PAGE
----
The Flash: Warner Bros. navigated the marketing by dedicating focus on Michael Keaton’s Batman

Following the tumultuous journey with their star, Warners threw a lot of money at an unusual campaign in an effort to gain audience interest.

Keaton Batman

We’re in the final leg of promotion before the long-awaited solo film for The Flash is finally released. And Warner Bros. might have audiences think it’s more of a third Michael Keaton Batman movie. The century-old studio has been given a difficult task of marketing the film while working around its star following a series of criminal troubles Ezra Miller has been charged with. Miller has already been absent from the press circuit and will even only make an appearance at the film’s premiere in a more low-key nature.

Back when Miller’s public image had been tarnished with the shocking revelations of the crimes committed, many thought the film was doomed. People had seen no way to promote the film or garner interest with a known offender at the forefront. According to The Hollywood Reporter, Warner Bros. was not planning to pull a Batgirl with this one as the summer tentpole had a $200 million price tag for the studio. Warner Bros. decided to capitalize on the biggest asset the movie had going for it — Batman. TV spots for the movie would practically edit Miller out, but push Michael Keaton’s return in his defining role.

Additionally, in lieu of having Miller promote the movie, the studio would instead enlist The Flash‘s director, Andy Muschietti, producer Barbara Muschietti and Supergirl, Sasha Calle, as the movie’s ambassadors. Other studios have commented that Warners is using a lot of money for the unusual marketing blitz. An executive from a rival studio, who is adept at these proceedings, mentioned, “They are spending huge, huge. This is a massive campaign.” The exec added, “They are not promoting Flash as a character because they can’t.”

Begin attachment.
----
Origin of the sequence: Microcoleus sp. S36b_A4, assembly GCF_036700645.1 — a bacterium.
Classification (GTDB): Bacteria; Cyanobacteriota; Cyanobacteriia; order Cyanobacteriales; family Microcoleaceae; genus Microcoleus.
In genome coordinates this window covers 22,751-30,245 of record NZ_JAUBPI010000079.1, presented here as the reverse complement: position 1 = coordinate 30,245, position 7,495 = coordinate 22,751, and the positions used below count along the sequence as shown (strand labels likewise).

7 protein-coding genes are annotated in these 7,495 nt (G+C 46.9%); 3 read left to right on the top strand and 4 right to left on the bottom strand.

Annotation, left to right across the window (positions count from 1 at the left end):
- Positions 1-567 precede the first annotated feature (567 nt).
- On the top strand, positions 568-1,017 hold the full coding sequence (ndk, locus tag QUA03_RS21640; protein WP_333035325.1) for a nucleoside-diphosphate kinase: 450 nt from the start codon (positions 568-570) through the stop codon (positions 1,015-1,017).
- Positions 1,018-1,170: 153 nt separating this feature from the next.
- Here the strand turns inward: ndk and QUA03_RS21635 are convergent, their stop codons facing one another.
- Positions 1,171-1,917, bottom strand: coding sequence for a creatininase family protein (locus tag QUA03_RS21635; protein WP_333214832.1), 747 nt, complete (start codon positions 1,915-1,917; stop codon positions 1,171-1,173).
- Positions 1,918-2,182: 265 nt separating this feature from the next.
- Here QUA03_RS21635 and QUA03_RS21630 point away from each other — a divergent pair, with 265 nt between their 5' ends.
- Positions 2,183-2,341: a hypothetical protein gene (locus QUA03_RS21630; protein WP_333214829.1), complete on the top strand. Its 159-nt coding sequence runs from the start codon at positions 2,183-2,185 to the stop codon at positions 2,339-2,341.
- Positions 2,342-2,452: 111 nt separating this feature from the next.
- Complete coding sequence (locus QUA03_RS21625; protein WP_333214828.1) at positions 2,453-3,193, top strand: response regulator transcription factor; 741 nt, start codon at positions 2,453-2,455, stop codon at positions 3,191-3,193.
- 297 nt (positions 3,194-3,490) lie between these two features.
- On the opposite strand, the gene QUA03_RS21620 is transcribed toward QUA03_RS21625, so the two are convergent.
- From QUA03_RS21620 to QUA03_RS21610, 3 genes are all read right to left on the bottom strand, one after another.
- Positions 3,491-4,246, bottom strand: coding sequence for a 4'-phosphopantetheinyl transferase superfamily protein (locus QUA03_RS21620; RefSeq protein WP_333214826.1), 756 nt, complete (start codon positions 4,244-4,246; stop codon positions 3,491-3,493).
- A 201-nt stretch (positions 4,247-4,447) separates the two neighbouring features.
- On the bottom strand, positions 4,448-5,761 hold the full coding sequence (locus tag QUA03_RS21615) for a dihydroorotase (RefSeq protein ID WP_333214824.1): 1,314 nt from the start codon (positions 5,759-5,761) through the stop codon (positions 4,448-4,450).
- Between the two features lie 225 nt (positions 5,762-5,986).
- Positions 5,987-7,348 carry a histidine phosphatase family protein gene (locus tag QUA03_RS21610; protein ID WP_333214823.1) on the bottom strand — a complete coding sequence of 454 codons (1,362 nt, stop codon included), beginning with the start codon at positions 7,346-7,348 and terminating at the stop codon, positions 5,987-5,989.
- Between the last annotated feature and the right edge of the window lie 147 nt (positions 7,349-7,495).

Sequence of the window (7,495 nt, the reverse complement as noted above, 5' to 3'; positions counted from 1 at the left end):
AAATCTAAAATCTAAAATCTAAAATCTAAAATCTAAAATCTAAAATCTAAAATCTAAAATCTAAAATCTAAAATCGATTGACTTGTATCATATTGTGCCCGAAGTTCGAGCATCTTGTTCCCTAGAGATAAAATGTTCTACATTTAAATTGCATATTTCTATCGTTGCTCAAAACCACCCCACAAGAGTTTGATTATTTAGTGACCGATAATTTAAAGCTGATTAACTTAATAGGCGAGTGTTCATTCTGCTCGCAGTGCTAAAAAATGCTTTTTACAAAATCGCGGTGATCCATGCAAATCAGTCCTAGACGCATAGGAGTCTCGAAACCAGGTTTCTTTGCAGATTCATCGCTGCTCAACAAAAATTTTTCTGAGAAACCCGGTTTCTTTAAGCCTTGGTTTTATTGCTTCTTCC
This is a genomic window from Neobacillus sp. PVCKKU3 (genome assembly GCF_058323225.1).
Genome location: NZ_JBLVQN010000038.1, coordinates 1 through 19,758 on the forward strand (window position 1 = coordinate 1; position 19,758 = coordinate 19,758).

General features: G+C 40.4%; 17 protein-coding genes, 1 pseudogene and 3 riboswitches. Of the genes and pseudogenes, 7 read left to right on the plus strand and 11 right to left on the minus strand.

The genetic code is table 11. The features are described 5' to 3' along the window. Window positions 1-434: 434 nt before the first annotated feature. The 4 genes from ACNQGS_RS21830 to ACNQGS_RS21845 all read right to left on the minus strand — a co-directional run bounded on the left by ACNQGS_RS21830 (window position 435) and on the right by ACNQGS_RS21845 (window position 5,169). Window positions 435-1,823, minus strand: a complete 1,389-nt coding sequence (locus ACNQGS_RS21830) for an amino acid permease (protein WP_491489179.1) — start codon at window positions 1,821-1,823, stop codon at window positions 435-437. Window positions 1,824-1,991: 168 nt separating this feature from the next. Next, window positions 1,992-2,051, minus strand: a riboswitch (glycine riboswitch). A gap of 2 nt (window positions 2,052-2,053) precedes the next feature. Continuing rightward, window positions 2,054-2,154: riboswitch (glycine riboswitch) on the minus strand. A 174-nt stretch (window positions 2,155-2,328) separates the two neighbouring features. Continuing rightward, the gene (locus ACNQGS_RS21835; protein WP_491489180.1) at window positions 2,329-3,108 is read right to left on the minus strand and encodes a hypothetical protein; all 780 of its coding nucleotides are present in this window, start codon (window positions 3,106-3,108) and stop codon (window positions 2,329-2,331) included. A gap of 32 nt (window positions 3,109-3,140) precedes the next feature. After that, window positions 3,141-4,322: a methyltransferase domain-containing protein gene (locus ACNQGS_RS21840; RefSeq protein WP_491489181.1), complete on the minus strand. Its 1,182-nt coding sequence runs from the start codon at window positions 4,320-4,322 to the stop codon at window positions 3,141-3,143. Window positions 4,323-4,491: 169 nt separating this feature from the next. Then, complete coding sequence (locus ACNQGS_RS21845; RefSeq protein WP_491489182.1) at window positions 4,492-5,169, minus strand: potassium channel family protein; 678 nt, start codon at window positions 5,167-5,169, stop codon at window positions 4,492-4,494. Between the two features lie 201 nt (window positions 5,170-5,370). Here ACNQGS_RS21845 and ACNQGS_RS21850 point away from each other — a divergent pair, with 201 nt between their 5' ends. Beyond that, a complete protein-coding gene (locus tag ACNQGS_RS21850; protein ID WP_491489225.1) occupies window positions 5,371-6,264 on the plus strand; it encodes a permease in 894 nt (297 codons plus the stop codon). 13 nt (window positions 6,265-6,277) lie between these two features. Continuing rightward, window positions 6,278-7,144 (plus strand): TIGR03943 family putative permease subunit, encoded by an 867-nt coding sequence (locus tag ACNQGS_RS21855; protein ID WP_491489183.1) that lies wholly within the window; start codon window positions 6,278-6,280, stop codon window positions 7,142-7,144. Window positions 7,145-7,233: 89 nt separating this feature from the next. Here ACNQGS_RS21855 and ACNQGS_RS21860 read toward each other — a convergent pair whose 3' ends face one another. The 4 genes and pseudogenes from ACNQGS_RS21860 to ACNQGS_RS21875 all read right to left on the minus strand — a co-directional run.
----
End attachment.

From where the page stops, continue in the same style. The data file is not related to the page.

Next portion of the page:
The deal that the studio broke with its star was to publicly apologize, seek professional help and forgo any press if Miller ever wanted to come back to the role. Luckily, Miller hadn’t made any headlines since, and Warners would push hype for the movie with word-of-mouth reactions. Instead of industry screenings, the studio hosted a number of “fan events” where people had the chance to see the film in advance, and Warners would count on the film to speak for itself. Instances even involved public reactions from noteworthy names that you wouldn’t expect to praise such a film, like Tom Cruise and Stephen King.

Source: THR

About the Author

1646 Articles Published

E.J. is a News Editor at JoBlo, as well as a Video Editor, Writer, and Narrator for some of the movie retrospectives on our JoBlo Originals YouTube channel, including Reel Action, Revisited and some of the Top 10 lists. He is a graduate of the film program at Missouri Western State University with concentrations in performance, writing, editing and directing.